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Re: Google's Chrome Web Browser and Tor

Nick Mathewson wrote:
On Thu, Sep 04, 2008 at 03:20:34PM -0700, Kyle Williams wrote:
Hi all,

I've been playing around with Google's new web browser and Tor.  I thought
it might be good to share my findings with everyone.
After reading Google's privacy policy[1], I for one would not want to use
this on a regular basis, if at all.

The first bug I tried was an old one I found with Firefox; the NEWS:// URI
Any link that has a NEWS:// URI will launch Outlook Express and attempt to
contact the server in the URL...without using Tor.

The second bug I found resulted in local file/folder disclosure.
This is very similar to the one I found in Internet Explorer.

The third bug I found was with MIME-TYPEs, specifically Windows Media Player
supported formats.
The BANNER tag can also leak your IP address when the playlist is loaded
*IF* WMP is not set to use a proxy.
Also, a playlist in WMP can specify protocols that use UDP, hence, no proxy
support...no Tor.

On the flip-side, it is very cool how each browser tab is it's own process,
making several types of attacks much more difficult.
However, with an invasive privacy policy, local proxy bypassing, and local
files/folders able to be read from your hard drive, I've decided not to use
this browser.

It just doesn't feel privacy/anonymity friendly to me.
Anyone else want to chime in on this?

I dig what I've heard of the Chrome architecture, but it seems clear
that, like every other consumer browser, it's not suitable for
anonymous browsing out-of-the-box.  The real question will be how easy
it is to adapt it to be safe.  Torbutton, for instance, has proven to
take some pretty extreme hackery to try to shut down all of Firefox's
interesting leaks.  If it turned out to be (say) an order of magnitude
easier to extend Chrome to be anonymity-friendly, that would be pretty
awesome.  We'll see, I guess.

Has anybody looked into Chrome's extension mechanisms?  It would be
neat to know how hard it would be to address the information leaks
addressed in, say, https://www.torproject.org/torbutton/design/ .

ISTM this thing is more a web 2.0 portal than a browser; it is conceived and designed first and foremost to make user access of Google online services smooth, slick, (and advertisement laden). Its secondary function as a good browser simply allows most users to have only one browser active.

Given it is OpenBSD Open source, if it proves to be a good design (interesting for sure) with potential to become a good privacy browser, and proves to have the very-quick JS engine that some claim, it might be "forked" at some point.

The first thing the sibling would hopefully do is remove the "unique application number" business (see below); the second would be all phone-home features (see below).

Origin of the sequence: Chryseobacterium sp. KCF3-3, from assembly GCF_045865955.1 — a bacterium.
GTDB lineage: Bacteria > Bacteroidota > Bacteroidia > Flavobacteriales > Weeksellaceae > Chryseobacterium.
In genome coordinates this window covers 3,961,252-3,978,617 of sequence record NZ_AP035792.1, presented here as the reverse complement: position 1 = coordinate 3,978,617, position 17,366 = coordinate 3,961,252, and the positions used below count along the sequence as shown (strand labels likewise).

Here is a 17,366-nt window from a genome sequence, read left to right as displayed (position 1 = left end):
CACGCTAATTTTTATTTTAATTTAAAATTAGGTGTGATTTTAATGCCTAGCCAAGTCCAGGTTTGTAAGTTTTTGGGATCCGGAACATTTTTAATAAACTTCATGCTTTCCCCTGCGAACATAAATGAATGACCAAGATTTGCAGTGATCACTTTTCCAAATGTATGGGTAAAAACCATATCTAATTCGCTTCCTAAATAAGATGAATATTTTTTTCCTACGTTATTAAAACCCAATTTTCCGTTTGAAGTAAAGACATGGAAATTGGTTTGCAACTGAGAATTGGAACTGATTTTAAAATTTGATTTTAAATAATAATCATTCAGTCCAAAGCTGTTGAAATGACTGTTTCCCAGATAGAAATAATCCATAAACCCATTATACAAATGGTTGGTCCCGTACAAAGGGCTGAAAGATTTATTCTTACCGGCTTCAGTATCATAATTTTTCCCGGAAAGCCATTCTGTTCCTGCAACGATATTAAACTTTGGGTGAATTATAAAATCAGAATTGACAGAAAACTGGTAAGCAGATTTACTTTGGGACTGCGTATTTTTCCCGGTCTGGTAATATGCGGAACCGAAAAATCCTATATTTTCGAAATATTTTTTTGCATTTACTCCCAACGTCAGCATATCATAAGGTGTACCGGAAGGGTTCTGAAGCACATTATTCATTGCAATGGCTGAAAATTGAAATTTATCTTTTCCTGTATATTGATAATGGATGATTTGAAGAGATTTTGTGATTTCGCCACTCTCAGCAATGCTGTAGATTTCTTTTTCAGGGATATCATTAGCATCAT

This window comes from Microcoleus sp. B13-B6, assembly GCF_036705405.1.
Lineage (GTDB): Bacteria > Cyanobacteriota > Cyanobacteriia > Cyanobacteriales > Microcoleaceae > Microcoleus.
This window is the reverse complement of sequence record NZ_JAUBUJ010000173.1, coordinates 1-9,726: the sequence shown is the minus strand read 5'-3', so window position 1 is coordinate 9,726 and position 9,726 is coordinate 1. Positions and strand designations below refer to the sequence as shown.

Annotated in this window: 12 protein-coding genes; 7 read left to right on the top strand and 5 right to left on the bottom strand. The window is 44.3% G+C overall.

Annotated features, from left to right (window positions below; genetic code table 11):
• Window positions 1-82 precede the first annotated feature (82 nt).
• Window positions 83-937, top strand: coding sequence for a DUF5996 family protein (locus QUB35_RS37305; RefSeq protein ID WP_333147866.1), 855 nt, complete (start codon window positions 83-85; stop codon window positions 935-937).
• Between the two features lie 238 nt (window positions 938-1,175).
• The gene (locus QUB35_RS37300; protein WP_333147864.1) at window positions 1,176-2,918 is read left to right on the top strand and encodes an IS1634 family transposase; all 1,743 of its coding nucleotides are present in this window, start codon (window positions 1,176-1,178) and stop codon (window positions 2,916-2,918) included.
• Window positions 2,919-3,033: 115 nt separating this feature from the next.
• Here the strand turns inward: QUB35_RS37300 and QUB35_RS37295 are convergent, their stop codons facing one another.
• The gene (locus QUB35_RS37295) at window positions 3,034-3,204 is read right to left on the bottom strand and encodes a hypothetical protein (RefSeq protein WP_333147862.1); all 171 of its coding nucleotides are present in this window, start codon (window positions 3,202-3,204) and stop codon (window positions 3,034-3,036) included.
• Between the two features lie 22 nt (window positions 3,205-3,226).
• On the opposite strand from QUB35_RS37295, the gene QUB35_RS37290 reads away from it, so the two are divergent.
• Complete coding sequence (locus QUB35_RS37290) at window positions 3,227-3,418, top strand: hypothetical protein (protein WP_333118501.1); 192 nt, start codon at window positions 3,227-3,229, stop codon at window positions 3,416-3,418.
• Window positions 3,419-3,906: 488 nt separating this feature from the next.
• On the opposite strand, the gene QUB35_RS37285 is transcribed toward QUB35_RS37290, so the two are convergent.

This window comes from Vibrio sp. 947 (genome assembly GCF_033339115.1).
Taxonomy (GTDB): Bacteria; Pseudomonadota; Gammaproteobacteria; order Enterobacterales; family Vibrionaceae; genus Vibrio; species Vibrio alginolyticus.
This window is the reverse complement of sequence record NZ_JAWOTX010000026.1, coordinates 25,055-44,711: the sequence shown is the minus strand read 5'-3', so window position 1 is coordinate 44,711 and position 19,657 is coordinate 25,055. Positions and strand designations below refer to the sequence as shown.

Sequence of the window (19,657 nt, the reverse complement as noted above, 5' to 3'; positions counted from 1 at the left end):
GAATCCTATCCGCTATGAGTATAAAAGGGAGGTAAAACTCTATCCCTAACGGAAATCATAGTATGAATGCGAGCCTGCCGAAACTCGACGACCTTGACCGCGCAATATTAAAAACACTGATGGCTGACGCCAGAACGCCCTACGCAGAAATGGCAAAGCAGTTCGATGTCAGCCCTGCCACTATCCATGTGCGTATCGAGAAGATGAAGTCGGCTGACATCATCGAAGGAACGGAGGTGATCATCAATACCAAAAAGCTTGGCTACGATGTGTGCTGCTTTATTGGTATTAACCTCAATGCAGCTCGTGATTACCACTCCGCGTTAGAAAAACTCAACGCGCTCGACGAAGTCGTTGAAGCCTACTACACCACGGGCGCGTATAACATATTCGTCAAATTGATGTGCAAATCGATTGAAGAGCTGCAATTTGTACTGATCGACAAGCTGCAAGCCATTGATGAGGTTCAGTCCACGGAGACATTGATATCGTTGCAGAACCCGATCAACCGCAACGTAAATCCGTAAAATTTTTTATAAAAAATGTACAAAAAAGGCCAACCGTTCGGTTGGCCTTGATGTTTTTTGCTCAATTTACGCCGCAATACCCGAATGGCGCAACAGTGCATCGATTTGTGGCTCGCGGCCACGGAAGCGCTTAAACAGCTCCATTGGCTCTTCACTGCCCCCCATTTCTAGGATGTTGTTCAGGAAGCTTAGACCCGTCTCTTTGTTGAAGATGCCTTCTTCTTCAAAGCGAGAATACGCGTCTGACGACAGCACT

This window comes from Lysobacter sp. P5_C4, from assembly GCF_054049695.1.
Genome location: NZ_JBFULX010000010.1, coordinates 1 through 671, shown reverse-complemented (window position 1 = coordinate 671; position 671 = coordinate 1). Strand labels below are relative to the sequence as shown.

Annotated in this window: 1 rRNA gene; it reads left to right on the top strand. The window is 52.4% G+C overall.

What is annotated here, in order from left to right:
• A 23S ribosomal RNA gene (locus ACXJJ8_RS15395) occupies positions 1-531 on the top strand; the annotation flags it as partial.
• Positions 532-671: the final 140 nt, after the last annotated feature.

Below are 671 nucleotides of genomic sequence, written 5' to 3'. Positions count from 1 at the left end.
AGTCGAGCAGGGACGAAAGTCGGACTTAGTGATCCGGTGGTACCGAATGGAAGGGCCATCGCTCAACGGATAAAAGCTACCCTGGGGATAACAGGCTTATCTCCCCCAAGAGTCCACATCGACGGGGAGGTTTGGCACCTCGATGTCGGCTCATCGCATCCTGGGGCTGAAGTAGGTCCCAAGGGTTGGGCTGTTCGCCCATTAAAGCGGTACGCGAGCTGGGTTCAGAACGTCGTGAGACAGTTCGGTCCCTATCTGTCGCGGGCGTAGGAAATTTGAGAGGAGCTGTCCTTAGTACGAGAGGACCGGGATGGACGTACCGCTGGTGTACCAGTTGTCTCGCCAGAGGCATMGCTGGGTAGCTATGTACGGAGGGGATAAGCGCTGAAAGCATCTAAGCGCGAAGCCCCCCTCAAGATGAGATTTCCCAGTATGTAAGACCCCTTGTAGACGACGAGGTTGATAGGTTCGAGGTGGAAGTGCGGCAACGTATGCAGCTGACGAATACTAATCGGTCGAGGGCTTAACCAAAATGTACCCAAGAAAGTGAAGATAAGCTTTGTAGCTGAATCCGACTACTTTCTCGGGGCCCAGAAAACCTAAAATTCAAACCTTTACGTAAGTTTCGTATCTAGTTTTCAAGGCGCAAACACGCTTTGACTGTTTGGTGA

Even if it doesn't become officially forked, if it becomes a good package (say, 6 months from now after intense support and development), there will likely be patch files and/or "enthusiast" versions available.

Certainly Linux/TOR users will "repair" the userid business before compiling it (or with a hex editor), and firewall-off any connection with home base.

Thankfully, Opera with plugins removed is already an extremely quick, lightweight, secure, general-purpose TOR and non-TOR browser; FireFox with extensions well-addresses "expanded features", so dual-browser users can comfortably wait for chrome to mature.


"When you type URLs or queries in the address bar, the letters you type
are sent to Google so the Suggest feature can automatically recommend
terms or URLs you may be looking for. If you choose to share usage
statistics with Google and you accept a suggested query or URL, Google
Chrome will send that information to Google as well. You can disable
this feature as explained here.
If you navigate to a URL that does not exist, Google Chrome may send the
URL to Google so we can help you find the URL you were looking for. You
can disable this feature as explained here.
Google Chrome's SafeBrowsing feature periodically contacts Google's
servers to download the most recent list of known phishing and malware
sites. In addition, when you visit a site that we think could be a
phishing or malware site, your browser will send Google a hashed,
partial copy of the site's URL so that we can send more information
about the risky URL. Google cannot determine the real URL you are
visiting from this information. More information about how this works is
Your copy of Google Chrome includes one or more unique application
numbers. These numbers and information about your installation of the
browser (e.g., version number, language) will be sent to Google when you
first install and use it and when Google Chrome automatically checks for
updates.  If you choose to send usage statistics and crash reports to
Google, the browser will send us this information along with a unique
application number as well.  Crash reports can contain information from
files, applications and services that were running at the time of a
malfunction.   We use crash reports to diagnose and try to fix any
problems with the browser."